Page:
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How apprentices are shaping the future of betting and gaming

Brigid Simmonds, Chairman

Brigid Simmonds, Chairman | Betting And Gaming Council

5 min read Partner content

The work of our members highlights what can be achieved with a commitment to apprenticeships and we intend to go even further with 5,000 new opportunities created over the next couple of years.

Our members in the regulated betting and gaming industry know the true value of apprenticeships, and just as importantly of training, if they are to recruit the best new employees and develop existing workforces.

And with 110,000 jobs in the industry across the UK, I am confident we can compete with any sector when it comes to the vast array of opportunities on offer. From the high streets, to leisure and tourism through world class casinos, to the very cutting edge of technological development, our members offer an incredible array of career prospects.

As businesses from all over the country mark National Apprenticeship Week this week, I am proud to highlight the work our members have done, and continue to do, in this vital area. Perhaps our biggest commitment is the pledge from BGC members to create 5,000 new apprenticeships by 2025. This is not a handout, it’s an invitation to draw in the best talent on offer. And those apprentices, wherever they join the regulated betting and gaming sector, can be confident of adding to a diverse workforce, where they can thrive.

According to recent data, 19 per cent of our member’s workforce is under the age of 25 and over half is under 35-years-old. Compare that to the rest of society, where the figures are 11 per cent for under 25’s and 35 per cent for under 35’s respectively. Meanwhile a third of all those employed in managerial roles are women.

Our members can offer these opportunities because our members are global leaders in the truest sense of the word. As well as supporting over 100,000 jobs, regulated betting and gaming generates £7.1bn for the economy, while raising £4.2bn in taxes to fund frontline services. Our members invest millions towards training and development, which ensures new and existing staff are getting the support they need to close skills gaps in whatever area they are working in.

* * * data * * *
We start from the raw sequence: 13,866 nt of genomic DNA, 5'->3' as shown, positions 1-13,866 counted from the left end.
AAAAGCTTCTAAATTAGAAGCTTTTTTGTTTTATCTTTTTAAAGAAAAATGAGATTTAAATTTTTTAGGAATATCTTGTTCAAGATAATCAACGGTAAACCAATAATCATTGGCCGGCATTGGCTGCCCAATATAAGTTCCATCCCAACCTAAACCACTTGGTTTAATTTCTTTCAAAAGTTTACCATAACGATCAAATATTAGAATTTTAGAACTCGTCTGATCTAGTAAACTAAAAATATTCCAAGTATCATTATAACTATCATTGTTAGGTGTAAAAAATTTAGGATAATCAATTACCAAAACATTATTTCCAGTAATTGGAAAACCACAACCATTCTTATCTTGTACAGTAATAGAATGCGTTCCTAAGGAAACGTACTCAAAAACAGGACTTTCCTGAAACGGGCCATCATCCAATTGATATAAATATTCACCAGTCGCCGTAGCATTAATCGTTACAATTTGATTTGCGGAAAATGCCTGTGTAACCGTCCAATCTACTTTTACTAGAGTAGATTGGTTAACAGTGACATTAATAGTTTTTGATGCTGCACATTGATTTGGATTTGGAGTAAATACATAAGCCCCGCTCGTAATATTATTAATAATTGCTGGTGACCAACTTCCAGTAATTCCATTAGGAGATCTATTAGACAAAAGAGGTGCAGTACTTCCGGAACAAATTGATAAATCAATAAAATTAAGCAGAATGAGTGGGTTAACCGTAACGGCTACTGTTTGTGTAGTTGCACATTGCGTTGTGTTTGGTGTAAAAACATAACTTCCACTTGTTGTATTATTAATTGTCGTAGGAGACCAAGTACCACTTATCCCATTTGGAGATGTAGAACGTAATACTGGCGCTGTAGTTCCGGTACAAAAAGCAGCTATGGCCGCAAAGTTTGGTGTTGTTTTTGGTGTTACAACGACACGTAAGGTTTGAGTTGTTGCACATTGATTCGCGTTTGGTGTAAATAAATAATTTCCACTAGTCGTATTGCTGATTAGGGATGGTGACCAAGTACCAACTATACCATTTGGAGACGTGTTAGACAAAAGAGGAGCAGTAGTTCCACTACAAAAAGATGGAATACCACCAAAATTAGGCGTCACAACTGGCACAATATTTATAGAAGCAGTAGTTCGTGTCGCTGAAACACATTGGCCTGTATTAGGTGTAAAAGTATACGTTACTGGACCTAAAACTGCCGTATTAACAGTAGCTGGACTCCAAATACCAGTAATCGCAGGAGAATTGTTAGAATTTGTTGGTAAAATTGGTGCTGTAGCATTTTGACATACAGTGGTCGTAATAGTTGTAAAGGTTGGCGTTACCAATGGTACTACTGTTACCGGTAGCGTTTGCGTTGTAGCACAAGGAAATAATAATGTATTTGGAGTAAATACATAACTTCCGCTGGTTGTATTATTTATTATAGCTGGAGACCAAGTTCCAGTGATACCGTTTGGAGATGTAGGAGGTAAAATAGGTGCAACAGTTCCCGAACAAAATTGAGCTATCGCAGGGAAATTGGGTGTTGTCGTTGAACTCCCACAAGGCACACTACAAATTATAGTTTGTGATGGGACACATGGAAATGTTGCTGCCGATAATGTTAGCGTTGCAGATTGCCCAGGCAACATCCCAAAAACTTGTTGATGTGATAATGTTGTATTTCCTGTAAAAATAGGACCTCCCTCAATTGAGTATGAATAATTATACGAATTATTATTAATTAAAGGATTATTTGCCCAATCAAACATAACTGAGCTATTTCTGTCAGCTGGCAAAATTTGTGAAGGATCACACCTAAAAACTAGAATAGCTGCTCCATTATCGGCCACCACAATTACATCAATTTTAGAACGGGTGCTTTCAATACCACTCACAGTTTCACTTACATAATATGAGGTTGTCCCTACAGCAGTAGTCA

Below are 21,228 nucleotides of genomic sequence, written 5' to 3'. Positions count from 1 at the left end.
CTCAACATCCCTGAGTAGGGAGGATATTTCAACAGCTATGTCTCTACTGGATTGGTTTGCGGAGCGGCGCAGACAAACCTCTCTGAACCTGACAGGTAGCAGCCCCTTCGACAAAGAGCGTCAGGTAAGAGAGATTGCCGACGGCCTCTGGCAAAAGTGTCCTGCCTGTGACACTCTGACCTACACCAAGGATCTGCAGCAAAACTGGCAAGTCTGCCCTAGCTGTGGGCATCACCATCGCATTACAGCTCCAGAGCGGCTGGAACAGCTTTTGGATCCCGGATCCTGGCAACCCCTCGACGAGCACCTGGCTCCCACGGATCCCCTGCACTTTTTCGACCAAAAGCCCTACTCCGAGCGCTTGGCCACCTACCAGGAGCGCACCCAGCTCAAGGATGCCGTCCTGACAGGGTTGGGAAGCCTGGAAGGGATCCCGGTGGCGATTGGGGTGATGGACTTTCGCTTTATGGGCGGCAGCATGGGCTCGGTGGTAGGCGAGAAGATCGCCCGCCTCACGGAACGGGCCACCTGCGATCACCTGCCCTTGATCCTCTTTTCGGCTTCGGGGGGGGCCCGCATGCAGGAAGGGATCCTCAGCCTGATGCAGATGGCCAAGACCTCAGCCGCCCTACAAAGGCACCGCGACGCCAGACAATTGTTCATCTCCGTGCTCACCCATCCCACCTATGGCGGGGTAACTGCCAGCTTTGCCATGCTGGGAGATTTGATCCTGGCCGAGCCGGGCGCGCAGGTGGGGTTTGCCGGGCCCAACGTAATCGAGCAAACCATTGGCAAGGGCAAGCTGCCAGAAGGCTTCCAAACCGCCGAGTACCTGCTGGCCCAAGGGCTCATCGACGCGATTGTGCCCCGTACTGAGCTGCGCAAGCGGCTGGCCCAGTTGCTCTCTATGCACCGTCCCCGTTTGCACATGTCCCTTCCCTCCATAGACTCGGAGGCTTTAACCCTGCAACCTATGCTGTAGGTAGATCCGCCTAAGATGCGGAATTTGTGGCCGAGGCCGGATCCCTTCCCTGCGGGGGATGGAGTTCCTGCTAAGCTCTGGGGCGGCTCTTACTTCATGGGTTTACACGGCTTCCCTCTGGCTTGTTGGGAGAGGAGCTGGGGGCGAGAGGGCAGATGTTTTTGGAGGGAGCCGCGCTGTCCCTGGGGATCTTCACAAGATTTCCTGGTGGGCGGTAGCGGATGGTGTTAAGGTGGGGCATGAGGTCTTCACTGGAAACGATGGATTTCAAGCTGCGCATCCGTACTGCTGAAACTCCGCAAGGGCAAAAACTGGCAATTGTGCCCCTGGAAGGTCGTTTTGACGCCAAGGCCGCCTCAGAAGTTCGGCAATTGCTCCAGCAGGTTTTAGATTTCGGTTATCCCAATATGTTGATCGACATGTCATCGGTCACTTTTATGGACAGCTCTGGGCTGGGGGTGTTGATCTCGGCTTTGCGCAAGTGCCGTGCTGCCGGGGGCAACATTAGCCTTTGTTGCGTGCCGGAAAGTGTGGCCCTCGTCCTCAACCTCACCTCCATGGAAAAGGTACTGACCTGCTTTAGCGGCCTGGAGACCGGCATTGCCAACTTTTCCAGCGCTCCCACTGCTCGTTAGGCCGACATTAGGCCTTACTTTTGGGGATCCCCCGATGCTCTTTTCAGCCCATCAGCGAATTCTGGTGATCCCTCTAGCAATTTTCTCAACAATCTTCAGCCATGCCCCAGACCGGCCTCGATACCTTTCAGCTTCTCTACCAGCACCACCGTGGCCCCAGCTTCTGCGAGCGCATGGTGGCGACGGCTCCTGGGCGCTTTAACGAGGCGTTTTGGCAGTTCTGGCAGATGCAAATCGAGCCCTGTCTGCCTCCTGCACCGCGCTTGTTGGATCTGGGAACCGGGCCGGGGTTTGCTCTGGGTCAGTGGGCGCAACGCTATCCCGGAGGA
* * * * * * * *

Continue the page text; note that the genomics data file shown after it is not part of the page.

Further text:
To give some examples, our online members offer technology graduate programmes, taking graduates with any degree and re-training them to become software engineers.  They proactively target women and those from under-represented groups to boost workplace diversity.  Retention rates are extremely high, over 80 percent are still within the business twelve months after graduating, despite a highly competitive technology market.

Tech boot camps are another vital tool, giving both young and old employees the opportunity to move from non-tech to tech roles. These boot camps help create diversity, as an increasing number of women and those from under-represented groups use them to re-train into tech.

Encouraging diversity is clearly an issue for all businesses, but it is worth noting that just 26 per cent of Science, Technology, Engineering and Maths (STEM) graduates are women, and in the workforce, that falls to 24 per cent.  There is an urgent need to change the perception of careers in STEM if we are to have the highly trained workforce the UK needs.  Entain’s partnership with car manufacturer McLaren is just one example of the work they are doing in this area. 

This week saw a call by the leisure and hospitality industry, retail and major manufacturers, for changes to the Apprenticeship Levy to make it more flexible. This is very much supported by our members. At the moment companies can only draw down their levy to pay for apprenticeships if the course is over a year and for very specific rolls with training which often does not fit with the requirements of the business. 

Shorter courses, such as those used by casinos at a regional level and ‘boot camps’ or other programmes which help to recruit under-represented groups, such as older workers wanting to retrain, is needed, along with a greater range of qualifications for which the levy can be used.

The CBI proposed broadening the Apprenticeship Levy into a ‘Flexible Skills Levy’ to cover a wider range of high quality, relevant training which the betting and gaming sector would very much support. 

Of course, this investment in jobs and skills is only possible with a mature, well-regulated sector. This week Lucy Frazer became the new Secretary of State in charge of the department overseeing the long awaited Gambling White Paper.

We support big changes in the regulated industry, but any changes must be balanced and proportionate, with targeted measures focused on the very small numbers who are at risk and vulnerable, and not force punters to the unsafe, unregulated gambling black market, which cares not a jot for safer gambling, doesn’t support jobs, does not raise taxes, and certainly does not have apprenticeship programs. 

I am proud to say, our members do this, while catering for around 22.5m adults in the UK who enjoy a bet each month. And this is achieved while keeping problem gambling rates at incredibly low rates by international standards, currently at 0.3 per cent according to the Gambling Commission, down from 0.4 per cent last year.

I can say with certainty, apprentices are contributing in countless ways across a myriad of roles and responsibilities with our members. This is a sector which is keen to grow, to carry on delivering that economic contribution to UK Plc. As we await the Government’s White Paper on gambling reform, I trust Ministers recognise this vital contribution and the role apprentices play within it. As we mark National Apprenticeship Week, I’m proud of the work we are already doing and continue to do, to ensure apprentices have the opportunity to flourish.

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